Should there be any surprise that men like Tebboune perpetrate abuse after abuse in light of Western descent into foreign policy exclusively focused on economic and strategic benefits? A wide array of rights-abusing nations have been testing the electric fences of international norms over several years and have discovered in responses consisting of little more than expressions of concern that the power is not flowing to them. We need no starker example of this than Russian President Vladimir Putin's invasion of Ukraine. He started his fence testing a long time ago with various abuses of democracy and violations of human rights including religious freedom. It's noteworthy that, as with Algeria, evangelism is illegal in Russia. Putin had his final confirmation of impunity in 2014 when his annexation of Ukraine's Crimean Peninsula prompted a Western response which amounted to turning their faces away.

Last year, the U.S. State Department classified Algeria as a Special Watch List country, which means Algeria engaged in or severely violated religious freedom during the previous year. Such designations require policy responses by the United States government. The U.K. government has also expressed its concern regarding Algeria's religious freedom violations. The U.K. prime minister's special envoy is also chairing the International Religious Freedom and Belief Alliance this year, and the U.K. government is hosting in London the International Ministerial to Advance Religious Freedom. This must be a moment in which Transatlantic and wider multilateral cooperation could be established to coordinate on the steps required to encourage Algeria in the direction of religious freedom. The West has learnt its lesson that postures of non-intervention do not have better outcomes, and problems left unchecked in far off lands do have serious implications downstream for the international community. At a time in which the reset button is being pressed on international foreign policy, the free world must rediscover the exercise of power, albeit more intelligent and strategically applied, for the sake of humanity.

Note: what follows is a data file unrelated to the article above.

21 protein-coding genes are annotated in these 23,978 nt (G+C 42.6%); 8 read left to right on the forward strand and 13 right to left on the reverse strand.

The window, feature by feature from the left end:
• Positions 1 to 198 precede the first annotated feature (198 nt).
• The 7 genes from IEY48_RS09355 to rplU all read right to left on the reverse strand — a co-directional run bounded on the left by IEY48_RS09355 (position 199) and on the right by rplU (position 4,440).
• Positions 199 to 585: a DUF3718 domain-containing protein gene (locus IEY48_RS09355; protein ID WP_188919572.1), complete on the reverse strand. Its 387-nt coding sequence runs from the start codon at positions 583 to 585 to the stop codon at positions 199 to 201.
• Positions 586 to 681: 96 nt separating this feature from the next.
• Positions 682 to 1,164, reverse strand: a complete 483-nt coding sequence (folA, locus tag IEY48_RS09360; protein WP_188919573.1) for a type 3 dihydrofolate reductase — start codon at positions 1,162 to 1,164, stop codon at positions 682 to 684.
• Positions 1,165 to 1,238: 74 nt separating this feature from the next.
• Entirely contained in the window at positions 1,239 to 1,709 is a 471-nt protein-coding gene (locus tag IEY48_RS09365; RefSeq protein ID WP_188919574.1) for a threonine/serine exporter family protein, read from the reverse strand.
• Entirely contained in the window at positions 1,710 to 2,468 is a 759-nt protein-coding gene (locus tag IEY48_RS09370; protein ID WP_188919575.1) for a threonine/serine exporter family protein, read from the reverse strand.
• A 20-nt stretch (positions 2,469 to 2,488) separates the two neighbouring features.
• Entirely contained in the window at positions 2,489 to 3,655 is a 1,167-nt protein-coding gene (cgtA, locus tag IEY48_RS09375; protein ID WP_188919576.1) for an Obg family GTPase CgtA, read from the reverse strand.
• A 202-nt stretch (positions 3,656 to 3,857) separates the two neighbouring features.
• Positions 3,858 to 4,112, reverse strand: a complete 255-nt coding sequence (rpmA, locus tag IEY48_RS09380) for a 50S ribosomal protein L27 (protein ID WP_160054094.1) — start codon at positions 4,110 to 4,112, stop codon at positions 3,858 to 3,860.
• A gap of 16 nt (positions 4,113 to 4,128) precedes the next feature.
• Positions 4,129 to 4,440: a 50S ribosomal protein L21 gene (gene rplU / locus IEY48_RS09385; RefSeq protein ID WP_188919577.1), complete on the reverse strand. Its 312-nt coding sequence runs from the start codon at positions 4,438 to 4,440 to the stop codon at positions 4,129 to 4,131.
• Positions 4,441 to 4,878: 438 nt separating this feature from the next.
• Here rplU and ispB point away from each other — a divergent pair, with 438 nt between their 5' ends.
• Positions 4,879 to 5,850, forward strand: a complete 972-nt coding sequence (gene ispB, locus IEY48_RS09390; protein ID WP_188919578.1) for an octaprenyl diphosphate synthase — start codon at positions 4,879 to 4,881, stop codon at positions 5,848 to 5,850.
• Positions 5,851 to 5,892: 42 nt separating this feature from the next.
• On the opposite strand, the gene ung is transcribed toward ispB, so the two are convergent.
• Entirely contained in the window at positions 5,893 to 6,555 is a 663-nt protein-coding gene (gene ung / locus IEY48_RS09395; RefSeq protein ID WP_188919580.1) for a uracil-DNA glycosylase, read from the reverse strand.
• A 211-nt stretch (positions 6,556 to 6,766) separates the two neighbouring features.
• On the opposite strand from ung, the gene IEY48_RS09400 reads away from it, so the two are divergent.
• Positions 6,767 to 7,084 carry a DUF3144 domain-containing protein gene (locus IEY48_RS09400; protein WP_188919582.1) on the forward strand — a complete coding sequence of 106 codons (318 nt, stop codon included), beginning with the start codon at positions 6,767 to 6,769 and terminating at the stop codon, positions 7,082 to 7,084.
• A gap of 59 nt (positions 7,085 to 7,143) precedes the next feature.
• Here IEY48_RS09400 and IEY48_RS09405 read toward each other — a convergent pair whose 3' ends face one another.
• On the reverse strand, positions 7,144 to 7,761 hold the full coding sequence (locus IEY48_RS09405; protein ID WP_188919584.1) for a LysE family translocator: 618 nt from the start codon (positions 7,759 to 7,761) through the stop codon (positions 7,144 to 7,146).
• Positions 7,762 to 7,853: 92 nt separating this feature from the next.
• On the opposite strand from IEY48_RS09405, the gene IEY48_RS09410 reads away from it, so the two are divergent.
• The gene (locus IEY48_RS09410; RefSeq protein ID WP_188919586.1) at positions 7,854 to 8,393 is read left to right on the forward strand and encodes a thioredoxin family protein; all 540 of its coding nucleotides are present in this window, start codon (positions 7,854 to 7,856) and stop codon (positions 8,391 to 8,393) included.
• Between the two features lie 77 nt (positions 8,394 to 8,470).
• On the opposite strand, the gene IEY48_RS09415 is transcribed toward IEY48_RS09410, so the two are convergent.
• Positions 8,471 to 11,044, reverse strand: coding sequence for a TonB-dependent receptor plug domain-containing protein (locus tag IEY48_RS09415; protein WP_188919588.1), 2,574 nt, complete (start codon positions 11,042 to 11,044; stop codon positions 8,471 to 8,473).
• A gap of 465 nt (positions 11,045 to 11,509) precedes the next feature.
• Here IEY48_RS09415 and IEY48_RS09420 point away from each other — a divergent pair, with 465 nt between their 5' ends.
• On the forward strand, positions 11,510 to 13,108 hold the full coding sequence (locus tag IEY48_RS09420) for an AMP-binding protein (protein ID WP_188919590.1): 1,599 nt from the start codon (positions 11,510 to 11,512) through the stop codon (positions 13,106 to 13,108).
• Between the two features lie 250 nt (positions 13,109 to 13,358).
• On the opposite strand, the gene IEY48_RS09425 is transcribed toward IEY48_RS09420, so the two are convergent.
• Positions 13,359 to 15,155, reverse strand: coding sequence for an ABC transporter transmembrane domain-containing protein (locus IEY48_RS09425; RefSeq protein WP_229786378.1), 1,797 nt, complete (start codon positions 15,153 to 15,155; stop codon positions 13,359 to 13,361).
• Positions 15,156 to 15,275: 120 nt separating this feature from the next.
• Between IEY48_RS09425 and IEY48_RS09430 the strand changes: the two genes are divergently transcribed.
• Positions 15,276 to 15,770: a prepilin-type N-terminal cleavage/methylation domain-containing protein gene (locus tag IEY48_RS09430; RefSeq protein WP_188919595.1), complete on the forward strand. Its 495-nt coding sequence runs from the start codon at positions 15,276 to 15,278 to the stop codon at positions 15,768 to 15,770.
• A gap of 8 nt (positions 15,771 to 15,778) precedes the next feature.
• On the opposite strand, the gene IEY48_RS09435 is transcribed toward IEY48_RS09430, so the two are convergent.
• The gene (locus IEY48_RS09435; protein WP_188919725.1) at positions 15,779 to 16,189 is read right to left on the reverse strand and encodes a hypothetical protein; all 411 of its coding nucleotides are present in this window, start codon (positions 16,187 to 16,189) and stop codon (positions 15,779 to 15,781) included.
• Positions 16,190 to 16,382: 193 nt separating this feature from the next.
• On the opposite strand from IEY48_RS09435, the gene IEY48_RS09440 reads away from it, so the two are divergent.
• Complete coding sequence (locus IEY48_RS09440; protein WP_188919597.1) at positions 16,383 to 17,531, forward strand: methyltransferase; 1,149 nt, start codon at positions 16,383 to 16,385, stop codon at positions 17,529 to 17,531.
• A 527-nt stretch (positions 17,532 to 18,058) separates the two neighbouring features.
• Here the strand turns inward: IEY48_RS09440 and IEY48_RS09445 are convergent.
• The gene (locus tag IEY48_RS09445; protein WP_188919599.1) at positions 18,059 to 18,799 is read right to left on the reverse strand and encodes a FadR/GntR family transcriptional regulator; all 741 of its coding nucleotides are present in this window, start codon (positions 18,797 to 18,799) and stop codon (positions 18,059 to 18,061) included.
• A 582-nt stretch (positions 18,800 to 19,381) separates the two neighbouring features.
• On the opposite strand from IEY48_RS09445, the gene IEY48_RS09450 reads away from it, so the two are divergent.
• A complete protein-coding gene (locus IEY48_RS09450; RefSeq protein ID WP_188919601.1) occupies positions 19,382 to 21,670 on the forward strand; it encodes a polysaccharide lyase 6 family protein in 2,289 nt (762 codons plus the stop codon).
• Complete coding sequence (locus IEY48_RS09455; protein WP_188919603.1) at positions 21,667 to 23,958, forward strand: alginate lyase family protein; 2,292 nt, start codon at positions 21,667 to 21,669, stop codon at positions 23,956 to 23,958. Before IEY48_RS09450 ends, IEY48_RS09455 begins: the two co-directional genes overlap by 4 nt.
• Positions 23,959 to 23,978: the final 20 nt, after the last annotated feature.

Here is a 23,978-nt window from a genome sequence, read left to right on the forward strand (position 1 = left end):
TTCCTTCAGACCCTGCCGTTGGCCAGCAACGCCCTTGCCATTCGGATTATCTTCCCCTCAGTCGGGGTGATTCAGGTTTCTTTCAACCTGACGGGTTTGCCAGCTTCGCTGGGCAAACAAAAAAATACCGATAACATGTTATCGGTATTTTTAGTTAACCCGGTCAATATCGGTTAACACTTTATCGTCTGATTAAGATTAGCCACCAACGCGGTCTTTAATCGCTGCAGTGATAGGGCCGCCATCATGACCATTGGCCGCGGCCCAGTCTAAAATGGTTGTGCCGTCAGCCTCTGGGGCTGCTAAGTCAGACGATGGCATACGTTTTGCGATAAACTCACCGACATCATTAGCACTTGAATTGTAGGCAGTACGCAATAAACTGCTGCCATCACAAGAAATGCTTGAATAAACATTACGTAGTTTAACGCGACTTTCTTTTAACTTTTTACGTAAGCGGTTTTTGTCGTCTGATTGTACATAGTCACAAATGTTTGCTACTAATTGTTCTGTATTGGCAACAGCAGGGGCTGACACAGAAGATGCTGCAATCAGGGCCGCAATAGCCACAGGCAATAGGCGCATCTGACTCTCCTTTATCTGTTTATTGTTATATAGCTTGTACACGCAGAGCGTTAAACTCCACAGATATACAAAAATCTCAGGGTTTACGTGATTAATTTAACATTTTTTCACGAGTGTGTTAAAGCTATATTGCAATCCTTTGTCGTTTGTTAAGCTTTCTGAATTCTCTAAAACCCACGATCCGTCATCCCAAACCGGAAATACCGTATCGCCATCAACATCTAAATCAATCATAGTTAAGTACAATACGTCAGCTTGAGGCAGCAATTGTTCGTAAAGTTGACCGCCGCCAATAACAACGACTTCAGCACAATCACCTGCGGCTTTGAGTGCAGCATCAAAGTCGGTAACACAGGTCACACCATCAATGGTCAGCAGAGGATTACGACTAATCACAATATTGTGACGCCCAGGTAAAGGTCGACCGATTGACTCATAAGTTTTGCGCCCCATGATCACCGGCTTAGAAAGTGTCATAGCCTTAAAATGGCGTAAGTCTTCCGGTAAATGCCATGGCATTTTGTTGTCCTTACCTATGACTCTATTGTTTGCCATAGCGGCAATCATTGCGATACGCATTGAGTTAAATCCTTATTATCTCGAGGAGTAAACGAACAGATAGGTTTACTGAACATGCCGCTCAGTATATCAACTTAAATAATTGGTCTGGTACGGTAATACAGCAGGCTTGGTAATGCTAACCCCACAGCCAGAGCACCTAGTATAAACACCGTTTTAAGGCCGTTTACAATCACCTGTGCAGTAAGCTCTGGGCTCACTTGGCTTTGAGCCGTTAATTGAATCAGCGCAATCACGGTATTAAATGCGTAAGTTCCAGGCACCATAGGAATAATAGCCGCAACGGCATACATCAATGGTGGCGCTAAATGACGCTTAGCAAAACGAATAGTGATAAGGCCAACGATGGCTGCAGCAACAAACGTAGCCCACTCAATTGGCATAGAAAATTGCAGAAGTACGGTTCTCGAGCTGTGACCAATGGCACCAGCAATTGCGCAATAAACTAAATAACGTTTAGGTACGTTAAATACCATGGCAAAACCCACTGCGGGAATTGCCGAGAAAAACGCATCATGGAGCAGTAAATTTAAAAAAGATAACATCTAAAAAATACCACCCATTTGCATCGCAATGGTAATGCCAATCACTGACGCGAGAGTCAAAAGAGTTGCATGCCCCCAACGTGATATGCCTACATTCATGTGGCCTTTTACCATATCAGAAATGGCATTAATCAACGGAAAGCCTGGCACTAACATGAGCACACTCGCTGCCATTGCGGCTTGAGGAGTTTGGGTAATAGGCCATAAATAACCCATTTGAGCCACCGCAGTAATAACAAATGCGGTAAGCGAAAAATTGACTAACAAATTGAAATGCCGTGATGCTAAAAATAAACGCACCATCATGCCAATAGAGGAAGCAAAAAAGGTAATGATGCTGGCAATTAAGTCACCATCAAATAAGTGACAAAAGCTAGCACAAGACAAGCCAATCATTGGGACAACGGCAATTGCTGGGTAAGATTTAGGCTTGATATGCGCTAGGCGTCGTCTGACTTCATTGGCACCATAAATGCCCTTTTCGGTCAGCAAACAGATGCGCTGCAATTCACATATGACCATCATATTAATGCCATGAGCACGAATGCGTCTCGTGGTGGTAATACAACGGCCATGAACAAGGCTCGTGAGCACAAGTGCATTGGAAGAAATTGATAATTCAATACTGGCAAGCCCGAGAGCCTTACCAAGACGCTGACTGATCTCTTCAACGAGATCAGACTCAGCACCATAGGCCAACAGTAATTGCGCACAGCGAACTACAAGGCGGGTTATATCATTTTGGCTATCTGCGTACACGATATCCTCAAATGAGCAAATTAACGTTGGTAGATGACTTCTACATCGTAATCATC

A clear roadmap should be presented by the international community for Tebboune and his government to implement, including the opening of non-Muslim places of worship, the issuing of permits and licenses, the release of prisoners of conscience and commitments to desist from the harassment and repression of its citizens on account of their religious identity. The failure to comply must have real consequences, not just strongly-worded statements and sanctions, which will have zero impact on the behavior of Algerian authorities. There must be determined, intelligent and calculated implications for ongoing violations of human rights abuses. If the West is serious about creating a world of hope, freedom, peace and prosperity for all peoples then it needs to stand up powerfully and decisively.

Sentences will be appealed but as one Algerian pointed out, there is little hope of justice when the judges are the puppets of the regime. However, Tebboune and his ministers would be wise to note that the Algerian people in general, and their Christians in particular, are strong, determined and resilient. They will not be bullied out of existence.

Miles P. J. Windsor serves as senior manager for strategy and campaigns with the Middle East Action Team at the Religious Freedom Institute. Miles has over a decade of experience in international affairs and religious freedom, during that time focusing on the Middle East and North Africa.

The views expressed in this article are the writer's own.